I sympathize with the people who proclaim they can't stand to throw away something that might be useful by 'someone.' I have many of my own 'treasures' from childhood, and so many more stored at the house in which I grew up. I come by the tendency honestly. My grandmother is a child of the Depression (note, the big 'D'.) She definitely has the school of thought that we throw nothing away until it is worn out and has no foreseeable, just-in-case use. Hence, I am using my breaktime at work this month to digitally scan moldy, musty newspapers. Ugh. Still, they have documentation of my academic successes as a child. To whom am I wanting to prove those long-ago, and mostly-forgotten achievements? Certainly, no one will have a use for those papers, right?
This morning in my pray.nd.edu email blast, I was pointed to this beautiful piece of scripture which calls us to consider why the townspeople might want to keep Christ to themselves, rather than share his healing and teachings with others:
After leaving the synagogue Jesus entered Simon's house. Now Simon's mother-in-law was suffering from a high fever, and they asked him about her. Then he stood over her and rebuked the fever, and it left her. Immediately she got up and began to serve them.
As the sun was setting, all those who had any who were sick with various kinds of diseases brought them to him; and he laid his hands on each of them and cured them. Demons also came out of many, shouting, "You are the Son of God!" But he rebuked them and would not allow them to speak, because they knew that he was the Messiah.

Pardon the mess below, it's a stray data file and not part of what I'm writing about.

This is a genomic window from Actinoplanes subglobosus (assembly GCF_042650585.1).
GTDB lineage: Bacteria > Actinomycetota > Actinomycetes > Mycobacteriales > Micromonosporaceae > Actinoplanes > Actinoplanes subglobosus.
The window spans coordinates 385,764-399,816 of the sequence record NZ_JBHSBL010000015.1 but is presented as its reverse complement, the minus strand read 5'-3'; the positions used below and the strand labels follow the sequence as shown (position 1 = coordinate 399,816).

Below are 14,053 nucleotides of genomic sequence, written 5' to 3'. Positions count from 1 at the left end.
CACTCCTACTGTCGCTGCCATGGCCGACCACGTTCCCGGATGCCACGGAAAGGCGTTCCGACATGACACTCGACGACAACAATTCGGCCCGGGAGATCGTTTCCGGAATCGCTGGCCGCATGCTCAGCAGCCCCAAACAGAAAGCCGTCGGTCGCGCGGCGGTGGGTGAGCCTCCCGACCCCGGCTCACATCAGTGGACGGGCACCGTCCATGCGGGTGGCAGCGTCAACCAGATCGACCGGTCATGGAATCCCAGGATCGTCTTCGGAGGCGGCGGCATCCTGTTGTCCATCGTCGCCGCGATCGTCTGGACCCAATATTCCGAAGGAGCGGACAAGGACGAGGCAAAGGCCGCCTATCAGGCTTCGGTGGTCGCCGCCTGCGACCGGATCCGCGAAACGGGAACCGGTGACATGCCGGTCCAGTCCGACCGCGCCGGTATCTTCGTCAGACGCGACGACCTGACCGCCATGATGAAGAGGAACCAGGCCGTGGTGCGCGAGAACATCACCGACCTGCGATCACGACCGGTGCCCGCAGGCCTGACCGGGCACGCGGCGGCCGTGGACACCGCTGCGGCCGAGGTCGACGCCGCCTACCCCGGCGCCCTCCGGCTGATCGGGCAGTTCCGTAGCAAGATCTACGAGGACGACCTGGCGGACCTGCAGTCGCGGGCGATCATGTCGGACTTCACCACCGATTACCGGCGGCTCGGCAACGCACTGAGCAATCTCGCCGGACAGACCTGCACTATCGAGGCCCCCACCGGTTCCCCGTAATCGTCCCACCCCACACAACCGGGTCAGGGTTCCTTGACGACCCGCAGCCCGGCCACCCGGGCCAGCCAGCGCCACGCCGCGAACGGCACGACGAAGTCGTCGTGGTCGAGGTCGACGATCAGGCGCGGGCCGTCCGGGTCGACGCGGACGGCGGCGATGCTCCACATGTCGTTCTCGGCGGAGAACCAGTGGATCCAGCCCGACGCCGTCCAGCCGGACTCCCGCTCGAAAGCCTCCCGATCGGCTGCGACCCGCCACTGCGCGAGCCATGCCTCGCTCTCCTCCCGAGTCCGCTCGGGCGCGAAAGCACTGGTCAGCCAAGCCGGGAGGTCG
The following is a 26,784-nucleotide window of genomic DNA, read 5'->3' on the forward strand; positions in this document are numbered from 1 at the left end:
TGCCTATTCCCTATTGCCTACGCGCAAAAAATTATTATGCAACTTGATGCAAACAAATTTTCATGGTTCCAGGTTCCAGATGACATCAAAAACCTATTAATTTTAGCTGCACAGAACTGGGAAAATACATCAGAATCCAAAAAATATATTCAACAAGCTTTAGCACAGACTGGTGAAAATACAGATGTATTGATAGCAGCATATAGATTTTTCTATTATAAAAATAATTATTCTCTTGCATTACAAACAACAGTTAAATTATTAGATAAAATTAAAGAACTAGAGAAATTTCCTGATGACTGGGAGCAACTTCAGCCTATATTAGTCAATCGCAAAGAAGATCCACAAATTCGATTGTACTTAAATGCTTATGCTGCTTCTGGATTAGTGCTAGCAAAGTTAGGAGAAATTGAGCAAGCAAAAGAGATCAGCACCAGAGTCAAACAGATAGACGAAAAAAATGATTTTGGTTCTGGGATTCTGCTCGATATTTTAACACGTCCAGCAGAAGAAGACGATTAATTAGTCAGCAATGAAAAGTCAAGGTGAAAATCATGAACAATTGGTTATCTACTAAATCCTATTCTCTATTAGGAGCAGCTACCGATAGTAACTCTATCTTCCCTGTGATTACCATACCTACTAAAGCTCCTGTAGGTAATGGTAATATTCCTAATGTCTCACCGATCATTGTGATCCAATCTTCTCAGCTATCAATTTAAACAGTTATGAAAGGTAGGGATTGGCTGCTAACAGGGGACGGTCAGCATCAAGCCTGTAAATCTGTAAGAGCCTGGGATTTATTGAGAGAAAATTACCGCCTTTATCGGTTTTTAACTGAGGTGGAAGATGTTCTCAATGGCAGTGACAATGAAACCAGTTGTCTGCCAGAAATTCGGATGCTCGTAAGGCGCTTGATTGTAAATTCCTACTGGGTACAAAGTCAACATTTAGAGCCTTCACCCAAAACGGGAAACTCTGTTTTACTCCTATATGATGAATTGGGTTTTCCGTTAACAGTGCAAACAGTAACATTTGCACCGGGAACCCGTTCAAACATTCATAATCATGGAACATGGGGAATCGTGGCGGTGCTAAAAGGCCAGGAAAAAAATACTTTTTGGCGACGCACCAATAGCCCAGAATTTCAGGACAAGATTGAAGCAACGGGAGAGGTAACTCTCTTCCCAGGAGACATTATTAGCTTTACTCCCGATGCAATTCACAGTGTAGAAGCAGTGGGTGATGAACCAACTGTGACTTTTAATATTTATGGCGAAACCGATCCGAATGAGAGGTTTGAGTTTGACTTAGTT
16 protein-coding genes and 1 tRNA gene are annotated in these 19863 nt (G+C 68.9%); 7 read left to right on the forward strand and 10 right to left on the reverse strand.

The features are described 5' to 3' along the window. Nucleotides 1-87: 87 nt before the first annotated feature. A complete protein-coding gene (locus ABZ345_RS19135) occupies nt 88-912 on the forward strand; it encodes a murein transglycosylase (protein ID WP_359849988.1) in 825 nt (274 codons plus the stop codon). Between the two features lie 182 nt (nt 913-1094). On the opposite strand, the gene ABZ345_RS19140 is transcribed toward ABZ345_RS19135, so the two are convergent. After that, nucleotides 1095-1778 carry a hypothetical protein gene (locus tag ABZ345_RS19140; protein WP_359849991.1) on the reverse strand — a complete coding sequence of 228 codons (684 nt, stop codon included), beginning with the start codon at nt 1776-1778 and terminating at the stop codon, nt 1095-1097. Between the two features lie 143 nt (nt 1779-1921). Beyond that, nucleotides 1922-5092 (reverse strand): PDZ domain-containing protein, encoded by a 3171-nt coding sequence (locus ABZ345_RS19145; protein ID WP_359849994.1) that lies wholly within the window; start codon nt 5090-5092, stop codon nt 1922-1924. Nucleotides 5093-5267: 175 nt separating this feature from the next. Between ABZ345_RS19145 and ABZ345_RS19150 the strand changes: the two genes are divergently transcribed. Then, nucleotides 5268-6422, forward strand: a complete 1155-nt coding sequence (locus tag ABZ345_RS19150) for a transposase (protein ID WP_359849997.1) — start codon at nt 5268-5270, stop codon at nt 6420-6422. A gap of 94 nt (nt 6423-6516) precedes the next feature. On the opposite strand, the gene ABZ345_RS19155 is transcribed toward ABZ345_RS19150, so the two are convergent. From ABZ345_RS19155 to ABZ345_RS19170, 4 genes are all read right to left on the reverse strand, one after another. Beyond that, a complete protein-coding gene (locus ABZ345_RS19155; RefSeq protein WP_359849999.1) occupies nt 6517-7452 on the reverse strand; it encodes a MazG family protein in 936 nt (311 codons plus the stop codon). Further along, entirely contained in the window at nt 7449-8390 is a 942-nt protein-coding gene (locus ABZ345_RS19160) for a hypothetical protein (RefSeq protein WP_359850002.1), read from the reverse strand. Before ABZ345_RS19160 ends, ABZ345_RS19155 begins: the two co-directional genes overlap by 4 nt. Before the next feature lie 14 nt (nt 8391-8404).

At daybreak he departed and went into a deserted place. And the crowds were looking for him; and when they reached him, they wanted to prevent him from leaving them. But he said to them, "I must proclaim the good news of the kingdom of God to the other cities also; for I was sent for this purpose." So he continued proclaiming the message in the synagogues of Judea.-- Lk 4:38-44
The Kingdom of God is a call to seek a “we” that extends beyond our borders—psychological as well as geographical. Whatever we hoard, be it money, access to health care, environmental resources, even medals at the Olympics, we are taking away from another.So the way I see it, I'm taking away from others when I hold onto the bed frame from my childhood, or keep the fondue pot that has seen daylight outside its original box exactly once. The list can go on, and it does. My worst/best hoard right now is my mom's clothing. She died in May 2011, and I collected her clothes, discarding the worn and stained, knowing that Goodwill would not accept them. I bagged the rest and brought them home, with the best intention of pulling select items to use to make memory quilts for my brothers and me. For over a year the clothes languished on my front porch. Now, I have sorted them by type, and have sent some on to Goodwill. I must begin to cut and plan the quilts, and I especially hope to be finished by Christmas, Mid-March when my brothers have birthdays, latest.
I talked with my husband about the clothes. I laundered in hot water and used fabric softener--they still smell of my mother, which in his mind is a good thing, and something perhaps only I can detect. He says it's driven by good memories and a heart that misses her deeply. He's right. So, as you're thinking about what you need, what you need to keep to yourself, ask yourself the reflection questions that were part of my pray.nd.edu email this morning:
What do I want to keep for myself rather than share with others for their betterment? Where does my definition of “we” end?